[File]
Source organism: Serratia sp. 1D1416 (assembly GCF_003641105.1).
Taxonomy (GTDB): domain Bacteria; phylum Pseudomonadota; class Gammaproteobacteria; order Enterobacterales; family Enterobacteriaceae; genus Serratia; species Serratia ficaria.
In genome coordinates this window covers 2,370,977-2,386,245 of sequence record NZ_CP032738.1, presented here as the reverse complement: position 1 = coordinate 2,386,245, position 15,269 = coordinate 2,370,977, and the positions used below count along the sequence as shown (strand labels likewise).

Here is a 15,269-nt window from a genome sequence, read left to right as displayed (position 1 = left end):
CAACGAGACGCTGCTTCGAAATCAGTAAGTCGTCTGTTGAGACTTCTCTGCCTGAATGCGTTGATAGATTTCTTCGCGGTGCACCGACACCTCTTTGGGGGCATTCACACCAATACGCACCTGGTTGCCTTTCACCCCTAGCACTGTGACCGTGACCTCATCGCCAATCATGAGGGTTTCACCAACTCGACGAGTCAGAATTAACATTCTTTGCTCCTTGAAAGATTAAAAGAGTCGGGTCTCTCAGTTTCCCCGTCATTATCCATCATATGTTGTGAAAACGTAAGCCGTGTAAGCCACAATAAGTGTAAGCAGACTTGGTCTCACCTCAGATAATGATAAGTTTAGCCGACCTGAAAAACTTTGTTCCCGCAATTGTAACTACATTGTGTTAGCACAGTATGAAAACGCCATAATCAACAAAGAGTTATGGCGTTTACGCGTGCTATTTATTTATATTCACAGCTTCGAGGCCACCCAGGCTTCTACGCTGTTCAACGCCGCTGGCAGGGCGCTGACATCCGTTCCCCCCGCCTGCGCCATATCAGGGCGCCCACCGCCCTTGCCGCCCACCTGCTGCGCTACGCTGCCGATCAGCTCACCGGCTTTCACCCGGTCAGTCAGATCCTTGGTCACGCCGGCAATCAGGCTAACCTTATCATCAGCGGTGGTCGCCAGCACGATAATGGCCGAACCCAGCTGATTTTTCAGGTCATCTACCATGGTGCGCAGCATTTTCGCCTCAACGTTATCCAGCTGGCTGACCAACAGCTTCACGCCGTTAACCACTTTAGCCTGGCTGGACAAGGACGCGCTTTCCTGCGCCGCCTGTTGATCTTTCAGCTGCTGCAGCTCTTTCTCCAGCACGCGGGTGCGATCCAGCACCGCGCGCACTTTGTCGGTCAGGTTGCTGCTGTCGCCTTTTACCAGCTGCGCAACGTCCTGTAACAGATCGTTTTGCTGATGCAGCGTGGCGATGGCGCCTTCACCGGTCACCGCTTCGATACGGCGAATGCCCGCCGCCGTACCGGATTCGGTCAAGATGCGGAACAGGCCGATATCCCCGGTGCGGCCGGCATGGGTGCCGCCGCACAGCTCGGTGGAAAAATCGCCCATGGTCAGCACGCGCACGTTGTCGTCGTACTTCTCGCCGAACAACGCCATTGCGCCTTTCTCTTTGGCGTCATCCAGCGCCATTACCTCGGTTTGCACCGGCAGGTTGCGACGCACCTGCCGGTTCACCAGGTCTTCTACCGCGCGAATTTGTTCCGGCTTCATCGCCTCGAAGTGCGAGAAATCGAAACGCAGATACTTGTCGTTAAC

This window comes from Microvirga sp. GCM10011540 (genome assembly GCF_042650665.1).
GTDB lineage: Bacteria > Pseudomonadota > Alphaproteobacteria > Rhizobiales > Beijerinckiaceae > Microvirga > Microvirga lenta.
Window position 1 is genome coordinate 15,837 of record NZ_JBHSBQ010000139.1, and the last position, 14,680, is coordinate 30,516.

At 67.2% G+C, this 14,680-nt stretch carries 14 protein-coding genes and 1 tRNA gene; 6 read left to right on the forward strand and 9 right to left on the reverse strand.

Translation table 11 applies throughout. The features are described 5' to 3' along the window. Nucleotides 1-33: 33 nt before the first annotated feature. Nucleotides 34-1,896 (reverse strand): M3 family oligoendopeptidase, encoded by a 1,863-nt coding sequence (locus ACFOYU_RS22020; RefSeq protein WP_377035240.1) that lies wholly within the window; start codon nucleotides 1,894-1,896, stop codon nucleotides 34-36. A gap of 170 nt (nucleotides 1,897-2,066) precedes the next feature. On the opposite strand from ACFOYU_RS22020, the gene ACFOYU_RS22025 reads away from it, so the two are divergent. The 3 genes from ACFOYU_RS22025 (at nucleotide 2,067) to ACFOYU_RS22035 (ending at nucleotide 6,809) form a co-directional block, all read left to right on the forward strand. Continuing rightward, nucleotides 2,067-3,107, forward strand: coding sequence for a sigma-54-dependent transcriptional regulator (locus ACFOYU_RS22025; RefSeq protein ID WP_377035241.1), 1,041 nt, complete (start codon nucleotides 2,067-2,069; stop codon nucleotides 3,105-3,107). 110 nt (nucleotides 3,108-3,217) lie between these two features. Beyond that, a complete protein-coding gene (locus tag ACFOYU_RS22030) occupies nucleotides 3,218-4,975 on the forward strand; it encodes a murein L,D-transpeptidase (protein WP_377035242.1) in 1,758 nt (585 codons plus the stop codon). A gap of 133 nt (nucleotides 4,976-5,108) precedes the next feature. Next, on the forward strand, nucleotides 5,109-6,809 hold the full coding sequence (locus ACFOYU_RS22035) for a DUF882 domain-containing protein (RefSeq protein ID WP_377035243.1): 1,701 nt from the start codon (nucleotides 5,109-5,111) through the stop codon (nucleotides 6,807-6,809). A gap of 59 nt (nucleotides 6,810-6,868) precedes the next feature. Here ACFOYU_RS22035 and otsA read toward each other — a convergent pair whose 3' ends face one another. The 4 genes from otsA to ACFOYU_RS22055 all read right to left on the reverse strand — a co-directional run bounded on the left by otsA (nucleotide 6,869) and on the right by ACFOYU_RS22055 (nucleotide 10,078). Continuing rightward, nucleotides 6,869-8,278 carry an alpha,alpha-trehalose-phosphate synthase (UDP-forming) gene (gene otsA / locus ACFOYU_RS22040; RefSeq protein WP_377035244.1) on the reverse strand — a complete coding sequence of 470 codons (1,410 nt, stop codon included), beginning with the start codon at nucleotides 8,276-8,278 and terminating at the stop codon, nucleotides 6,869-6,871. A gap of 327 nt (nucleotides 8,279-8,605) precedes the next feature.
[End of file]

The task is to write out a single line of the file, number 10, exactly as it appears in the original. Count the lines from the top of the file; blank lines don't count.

Translation table 11 applies throughout. The features are described 5' to 3' along the window. Nucleotides 1-33: 33 nt before the first annotated feature. Nucleotides 34-1,896 (reverse strand): M3 family oligoendopeptidase, encoded by a 1,863-nt coding sequence (locus ACFOYU_RS22020; RefSeq protein WP_377035240.1) that lies wholly within the window; start codon nucleotides 1,894-1,896, stop codon nucleotides 34-36. A gap of 170 nt (nucleotides 1,897-2,066) precedes the next feature. On the opposite strand from ACFOYU_RS22020, the gene ACFOYU_RS22025 reads away from it, so the two are divergent. The 3 genes from ACFOYU_RS22025 (at nucleotide 2,067) to ACFOYU_RS22035 (ending at nucleotide 6,809) form a co-directional block, all read left to right on the forward strand. Continuing rightward, nucleotides 2,067-3,107, forward strand: coding sequence for a sigma-54-dependent transcriptional regulator (locus ACFOYU_RS22025; RefSeq protein ID WP_377035241.1), 1,041 nt, complete (start codon nucleotides 2,067-2,069; stop codon nucleotides 3,105-3,107). 110 nt (nucleotides 3,108-3,217) lie between these two features. Beyond that, a complete protein-coding gene (locus tag ACFOYU_RS22030) occupies nucleotides 3,218-4,975 on the forward strand; it encodes a murein L,D-transpeptidase (protein WP_377035242.1) in 1,758 nt (585 codons plus the stop codon). A gap of 133 nt (nucleotides 4,976-5,108) precedes the next feature. Next, on the forward strand, nucleotides 5,109-6,809 hold the full coding sequence (locus ACFOYU_RS22035) for a DUF882 domain-containing protein (RefSeq protein ID WP_377035243.1): 1,701 nt from the start codon (nucleotides 5,109-5,111) through the stop codon (nucleotides 6,807-6,809). A gap of 59 nt (nucleotides 6,810-6,868) precedes the next feature. Here ACFOYU_RS22035 and otsA read toward each other — a convergent pair whose 3' ends face one another. The 4 genes from otsA to ACFOYU_RS22055 all read right to left on the reverse strand — a co-directional run bounded on the left by otsA (nucleotide 6,869) and on the right by ACFOYU_RS22055 (nucleotide 10,078). Continuing rightward, nucleotides 6,869-8,278 carry an alpha,alpha-trehalose-phosphate synthase (UDP-forming) gene (gene otsA / locus ACFOYU_RS22040; RefSeq protein WP_377035244.1) on the reverse strand — a complete coding sequence of 470 codons (1,410 nt, stop codon included), beginning with the start codon at nucleotides 8,276-8,278 and terminating at the stop codon, nucleotides 6,869-6,871. A gap of 327 nt (nucleotides 8,279-8,605) precedes the next feature.